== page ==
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Pillsbury Bake-Off contest a slice of American home baking history

January 16, 2019 — 

After studying the evolution of American food culture through the lens of corporate influence, Dr. Sarah Elvins shared her findings on the topic at a Food Systems Research Group seminar hosted at the University of Manitoba on November 28th, 2018.

When it comes to the study of food, there has been a recent explosion in the academy and beyond to research the subject from a variety of angles including its activism, policies, nutrition, science, and social history. While many researchers are interested in researching food through these lenses, Dr. Sarah Elvins, associate professor and an American culture and business historian at the University of Manitoba, has a particular interest in studying how American food culture has evolved in the decades following World War II with the rise of corporate recipes.


Before diving into the study of American food retailing and marketing, Elvins opened her Food Systems Research Group seminar with a recipe for ‘Bakers Bread’ from the 1850s to show just how dramatically recipes have changed over the past 160 years. The recipe had no measurements, temperature or cooking time, and even compared the amount of alum needed to the size of a hickory nut. Evidently, bakers in the 1800s needed to be skilled in the kitchen and competent with little direction.

Using archival materials from the popular Pillsbury Bake-Off contest, including winning recipes, Elvins was able to explore how American home cooking has evolved over time because of the tremendous influence of household names like Pillsbury. From the time the bake-off began in 1949 to the 1950s, Elvins explained that “the contest celebrated elaborate and time-consuming, skillful recipes.” During the early years of the competition, some of the winners included multi-layered cakes, pies with peanut crust and 18 ingredient recipes. At the time, the only requirement was that the recipes needed to include Pillsbury flour.

Just ten years later, the requirements for the recipes changed; the use of convenience foods like cake mixes, pre-made dough, frozen goods, and ready-to-bake pie crusts were required. Many of the winning recipes beginning in the 1960s used five ingredients or fewer. In 1969, a woman took home 1 st place after making Magic Marshmallow Crescent Puffs which were simply marshmallows dipped in melted butter and cinnamon and then wrapped and cooked in pre-made refrigerated crescent roll dough.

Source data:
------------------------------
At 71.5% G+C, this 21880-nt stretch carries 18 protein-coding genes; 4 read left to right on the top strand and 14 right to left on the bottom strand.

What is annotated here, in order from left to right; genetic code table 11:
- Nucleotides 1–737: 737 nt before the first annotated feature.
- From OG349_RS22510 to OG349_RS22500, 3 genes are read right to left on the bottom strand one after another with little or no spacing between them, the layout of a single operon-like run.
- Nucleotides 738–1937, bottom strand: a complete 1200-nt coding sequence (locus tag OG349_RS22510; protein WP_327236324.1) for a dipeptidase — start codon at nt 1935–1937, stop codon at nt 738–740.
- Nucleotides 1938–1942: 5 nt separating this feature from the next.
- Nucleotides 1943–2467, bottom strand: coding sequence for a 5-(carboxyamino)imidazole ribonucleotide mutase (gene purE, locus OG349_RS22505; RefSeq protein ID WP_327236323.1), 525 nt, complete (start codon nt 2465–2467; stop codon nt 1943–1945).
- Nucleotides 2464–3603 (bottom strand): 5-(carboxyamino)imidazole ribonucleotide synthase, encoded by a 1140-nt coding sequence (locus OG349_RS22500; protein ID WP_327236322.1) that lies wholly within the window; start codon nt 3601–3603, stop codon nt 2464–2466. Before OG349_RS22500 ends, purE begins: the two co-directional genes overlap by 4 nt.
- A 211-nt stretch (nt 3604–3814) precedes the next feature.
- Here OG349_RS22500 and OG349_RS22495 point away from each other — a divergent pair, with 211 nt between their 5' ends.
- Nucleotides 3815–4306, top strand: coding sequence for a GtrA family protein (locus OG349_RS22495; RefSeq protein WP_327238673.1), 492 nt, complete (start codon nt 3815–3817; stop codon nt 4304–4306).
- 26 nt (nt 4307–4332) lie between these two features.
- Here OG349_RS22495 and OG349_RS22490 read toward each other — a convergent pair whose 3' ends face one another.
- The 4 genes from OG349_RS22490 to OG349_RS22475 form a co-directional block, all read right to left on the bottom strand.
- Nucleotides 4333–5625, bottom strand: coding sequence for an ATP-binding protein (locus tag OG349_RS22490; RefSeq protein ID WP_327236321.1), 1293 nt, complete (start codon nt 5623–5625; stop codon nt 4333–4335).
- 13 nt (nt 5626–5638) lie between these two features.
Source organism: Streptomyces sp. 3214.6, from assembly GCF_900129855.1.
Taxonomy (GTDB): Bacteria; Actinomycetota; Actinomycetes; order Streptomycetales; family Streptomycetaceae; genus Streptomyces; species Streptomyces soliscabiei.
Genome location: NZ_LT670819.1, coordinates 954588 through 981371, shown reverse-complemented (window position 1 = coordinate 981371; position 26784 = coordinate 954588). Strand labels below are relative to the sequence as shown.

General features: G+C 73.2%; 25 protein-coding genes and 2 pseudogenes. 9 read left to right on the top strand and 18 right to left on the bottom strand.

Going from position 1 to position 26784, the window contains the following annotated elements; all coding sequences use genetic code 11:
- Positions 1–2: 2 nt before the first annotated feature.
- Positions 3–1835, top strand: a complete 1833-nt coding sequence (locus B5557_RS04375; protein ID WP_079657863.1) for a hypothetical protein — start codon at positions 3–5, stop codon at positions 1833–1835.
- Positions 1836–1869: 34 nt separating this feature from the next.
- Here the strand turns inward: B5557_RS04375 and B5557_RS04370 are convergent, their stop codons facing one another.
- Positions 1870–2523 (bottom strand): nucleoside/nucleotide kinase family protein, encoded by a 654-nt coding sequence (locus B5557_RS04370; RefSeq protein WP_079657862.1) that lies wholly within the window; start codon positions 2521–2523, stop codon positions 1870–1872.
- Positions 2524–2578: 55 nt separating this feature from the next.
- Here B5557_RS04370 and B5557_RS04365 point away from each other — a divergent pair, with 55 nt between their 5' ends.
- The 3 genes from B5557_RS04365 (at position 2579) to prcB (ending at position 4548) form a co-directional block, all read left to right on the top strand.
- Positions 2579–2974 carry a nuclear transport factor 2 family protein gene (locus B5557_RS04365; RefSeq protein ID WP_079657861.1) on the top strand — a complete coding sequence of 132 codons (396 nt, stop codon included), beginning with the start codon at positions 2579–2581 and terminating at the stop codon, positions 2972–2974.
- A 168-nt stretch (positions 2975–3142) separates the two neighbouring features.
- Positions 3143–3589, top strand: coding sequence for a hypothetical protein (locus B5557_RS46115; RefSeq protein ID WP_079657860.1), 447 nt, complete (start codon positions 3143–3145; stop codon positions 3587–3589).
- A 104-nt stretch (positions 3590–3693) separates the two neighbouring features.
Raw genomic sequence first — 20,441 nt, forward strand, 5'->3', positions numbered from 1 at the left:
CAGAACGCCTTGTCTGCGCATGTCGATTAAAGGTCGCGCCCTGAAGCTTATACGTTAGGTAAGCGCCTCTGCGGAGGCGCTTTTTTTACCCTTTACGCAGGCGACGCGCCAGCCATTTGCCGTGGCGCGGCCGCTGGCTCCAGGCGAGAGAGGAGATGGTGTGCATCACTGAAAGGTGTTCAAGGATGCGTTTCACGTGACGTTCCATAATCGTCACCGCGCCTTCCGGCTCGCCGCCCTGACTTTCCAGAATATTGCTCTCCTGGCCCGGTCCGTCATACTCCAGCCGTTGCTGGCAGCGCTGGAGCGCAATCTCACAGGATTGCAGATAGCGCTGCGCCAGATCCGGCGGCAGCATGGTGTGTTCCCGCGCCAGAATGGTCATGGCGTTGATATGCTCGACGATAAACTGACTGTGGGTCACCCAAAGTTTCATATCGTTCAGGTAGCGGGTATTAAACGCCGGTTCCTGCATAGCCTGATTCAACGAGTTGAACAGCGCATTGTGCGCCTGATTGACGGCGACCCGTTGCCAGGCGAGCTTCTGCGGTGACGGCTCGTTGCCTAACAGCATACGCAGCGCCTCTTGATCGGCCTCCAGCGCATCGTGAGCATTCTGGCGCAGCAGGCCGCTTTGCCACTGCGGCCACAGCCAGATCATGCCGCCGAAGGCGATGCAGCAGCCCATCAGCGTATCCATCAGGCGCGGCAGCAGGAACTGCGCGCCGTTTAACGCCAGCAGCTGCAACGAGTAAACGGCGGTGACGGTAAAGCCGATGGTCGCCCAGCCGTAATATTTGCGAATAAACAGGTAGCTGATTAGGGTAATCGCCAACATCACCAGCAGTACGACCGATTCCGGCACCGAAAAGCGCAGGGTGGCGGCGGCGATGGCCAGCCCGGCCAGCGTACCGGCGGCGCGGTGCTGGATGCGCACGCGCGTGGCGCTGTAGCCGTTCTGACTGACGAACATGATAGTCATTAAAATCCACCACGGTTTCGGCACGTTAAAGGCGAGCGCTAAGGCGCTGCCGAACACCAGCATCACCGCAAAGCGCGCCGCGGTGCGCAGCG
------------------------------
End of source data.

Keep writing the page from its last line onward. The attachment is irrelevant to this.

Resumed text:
The message to consumers was that the less time a woman had to spend in her kitchen made for more time being spent with her family. Mothers and wives who valued their reputations as such bought into this notion being sold by large food manufacturers who wanted to normalize pre-packaged food which can be seen through the bake-off winners using, “triple short-cutted recipes.” Finally, women didn’t need a high level of skill or direction in the kitchen to be successful cooks as recipes now included, “ten stages along with every step.” So, along with catchy slogans like, “It used to take all day to make bread this good!” American food culture was being shaped because of the way corporations like Pillsbury, through their annual bake-off, retailed and marketed their products.

Elvins finished her seminar by summarizing a few distinct changes in dialogue surrounding the purpose of home cooking and baking that food manufacturers like Pillsbury influenced. Even with the addition of pre-made goods, women still considered themselves to be authentic cooks and bakers and to be making their food dishes from scratch. Along with the redefinition of authenticity, ease and simplicity in recipes were changed to refer to the use of prepackaged goods, while being skillful shifted to selecting the right products rather than having advanced culinary technique. Evidently, corporations continue to have the power to shape society’s notions of what food means to each family and how it is used.

Pillsbury has also evolved since the beginning of their bake-off. Now the food manufacturer has more than 127 pre-packaged convenience foods on the market, compared to its original product, flour, on which the competition was founded. And yes, the annual bake-off still takes place – the 2018 winning recipe was Bejeweled Cranberry-Orange Rolls.


What is the Food Systems Research Group? The FSRG is an umbrella group fostering the creation of multi/trans-disciplinary collaborative research to advance the theme of Safe, Healthy, Just and Sustainable Food Systems. 

The FSRG hosts a monthly seminar series featuring UofM research on food systems – joining our mailing list to receive upcoming notifications by sending an email to foodsystems [at] umanitoba [dot] ca


Sara Poppel is an economics student in her second year, currently helping with communications with the Food Systems Research Group and the National Centre for Livestock and the Environment.

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